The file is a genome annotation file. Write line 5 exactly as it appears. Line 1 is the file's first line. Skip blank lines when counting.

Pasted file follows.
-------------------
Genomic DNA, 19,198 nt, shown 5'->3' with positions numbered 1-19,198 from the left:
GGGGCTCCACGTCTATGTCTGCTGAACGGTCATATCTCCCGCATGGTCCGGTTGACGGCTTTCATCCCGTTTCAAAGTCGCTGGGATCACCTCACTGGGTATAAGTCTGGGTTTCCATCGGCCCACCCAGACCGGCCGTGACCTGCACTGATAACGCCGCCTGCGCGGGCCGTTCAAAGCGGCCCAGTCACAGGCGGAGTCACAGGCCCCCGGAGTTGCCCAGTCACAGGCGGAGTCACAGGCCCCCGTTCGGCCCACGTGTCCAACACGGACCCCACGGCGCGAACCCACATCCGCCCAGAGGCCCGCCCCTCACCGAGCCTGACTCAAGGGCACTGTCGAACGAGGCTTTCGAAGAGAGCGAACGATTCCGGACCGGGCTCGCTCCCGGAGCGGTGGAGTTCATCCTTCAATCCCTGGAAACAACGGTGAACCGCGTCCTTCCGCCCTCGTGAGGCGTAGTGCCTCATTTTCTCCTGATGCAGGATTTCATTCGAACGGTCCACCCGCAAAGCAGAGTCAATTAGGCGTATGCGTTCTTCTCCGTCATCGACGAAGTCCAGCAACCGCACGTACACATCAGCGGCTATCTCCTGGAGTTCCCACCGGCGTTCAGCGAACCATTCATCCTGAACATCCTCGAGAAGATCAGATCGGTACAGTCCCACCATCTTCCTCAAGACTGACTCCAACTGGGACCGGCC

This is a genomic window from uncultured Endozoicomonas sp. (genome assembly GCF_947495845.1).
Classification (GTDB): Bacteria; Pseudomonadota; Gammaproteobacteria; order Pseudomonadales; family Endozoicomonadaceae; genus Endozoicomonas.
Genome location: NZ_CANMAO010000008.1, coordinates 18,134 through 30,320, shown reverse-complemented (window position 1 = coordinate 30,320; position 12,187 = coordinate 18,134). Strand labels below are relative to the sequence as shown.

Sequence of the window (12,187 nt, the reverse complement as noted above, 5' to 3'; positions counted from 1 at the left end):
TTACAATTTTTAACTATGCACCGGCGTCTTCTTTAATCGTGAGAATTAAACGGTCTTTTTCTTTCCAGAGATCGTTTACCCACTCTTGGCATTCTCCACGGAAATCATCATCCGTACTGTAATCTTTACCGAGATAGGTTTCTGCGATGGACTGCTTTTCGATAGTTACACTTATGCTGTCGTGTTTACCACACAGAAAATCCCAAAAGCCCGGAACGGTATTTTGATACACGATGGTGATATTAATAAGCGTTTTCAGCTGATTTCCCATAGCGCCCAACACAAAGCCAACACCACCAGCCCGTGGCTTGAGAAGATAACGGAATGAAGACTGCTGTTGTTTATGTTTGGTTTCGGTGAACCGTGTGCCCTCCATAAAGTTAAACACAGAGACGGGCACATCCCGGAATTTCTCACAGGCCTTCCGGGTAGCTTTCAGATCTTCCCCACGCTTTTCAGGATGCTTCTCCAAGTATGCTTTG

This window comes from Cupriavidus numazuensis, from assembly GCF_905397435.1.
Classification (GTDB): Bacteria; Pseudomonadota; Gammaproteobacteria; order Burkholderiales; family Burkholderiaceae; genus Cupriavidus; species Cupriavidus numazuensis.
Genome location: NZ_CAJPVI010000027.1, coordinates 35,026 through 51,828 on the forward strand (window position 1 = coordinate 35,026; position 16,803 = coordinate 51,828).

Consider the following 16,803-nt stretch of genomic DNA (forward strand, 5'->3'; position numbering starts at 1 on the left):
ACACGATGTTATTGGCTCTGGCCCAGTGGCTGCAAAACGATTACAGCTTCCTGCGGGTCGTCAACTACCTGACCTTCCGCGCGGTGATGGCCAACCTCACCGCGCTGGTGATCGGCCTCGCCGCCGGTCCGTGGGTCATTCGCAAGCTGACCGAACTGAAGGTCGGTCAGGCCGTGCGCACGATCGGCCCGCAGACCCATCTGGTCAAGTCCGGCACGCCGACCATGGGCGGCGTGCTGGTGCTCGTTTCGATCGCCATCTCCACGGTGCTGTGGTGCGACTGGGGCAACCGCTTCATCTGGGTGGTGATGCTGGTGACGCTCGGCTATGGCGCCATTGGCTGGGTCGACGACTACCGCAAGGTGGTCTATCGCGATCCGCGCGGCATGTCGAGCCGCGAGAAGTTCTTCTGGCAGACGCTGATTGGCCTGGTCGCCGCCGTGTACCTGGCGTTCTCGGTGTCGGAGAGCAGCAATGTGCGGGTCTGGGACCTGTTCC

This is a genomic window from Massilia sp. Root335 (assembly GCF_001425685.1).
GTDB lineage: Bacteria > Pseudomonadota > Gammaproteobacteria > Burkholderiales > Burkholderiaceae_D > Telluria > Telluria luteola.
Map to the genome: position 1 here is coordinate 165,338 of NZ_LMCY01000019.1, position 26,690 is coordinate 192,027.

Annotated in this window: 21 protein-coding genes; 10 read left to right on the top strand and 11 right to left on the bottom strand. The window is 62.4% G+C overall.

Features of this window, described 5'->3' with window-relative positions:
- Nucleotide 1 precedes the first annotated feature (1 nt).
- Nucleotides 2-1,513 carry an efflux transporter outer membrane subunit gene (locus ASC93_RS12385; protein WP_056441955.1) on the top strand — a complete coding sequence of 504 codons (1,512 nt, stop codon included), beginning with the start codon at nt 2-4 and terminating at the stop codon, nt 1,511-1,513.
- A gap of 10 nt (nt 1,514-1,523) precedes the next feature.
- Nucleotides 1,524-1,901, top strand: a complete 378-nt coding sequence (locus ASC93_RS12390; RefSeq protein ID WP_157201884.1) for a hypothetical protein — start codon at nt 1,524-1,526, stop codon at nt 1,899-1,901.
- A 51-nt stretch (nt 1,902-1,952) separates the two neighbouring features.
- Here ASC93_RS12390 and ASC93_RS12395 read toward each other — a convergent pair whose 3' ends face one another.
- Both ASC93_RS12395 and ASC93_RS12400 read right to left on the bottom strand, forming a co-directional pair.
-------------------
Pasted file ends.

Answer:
Genome location: NZ_CANMAO010000008.1, coordinates 18,134 through 30,320, shown reverse-complemented (window position 1 = coordinate 30,320; position 12,187 = coordinate 18,134). Strand labels below are relative to the sequence as shown.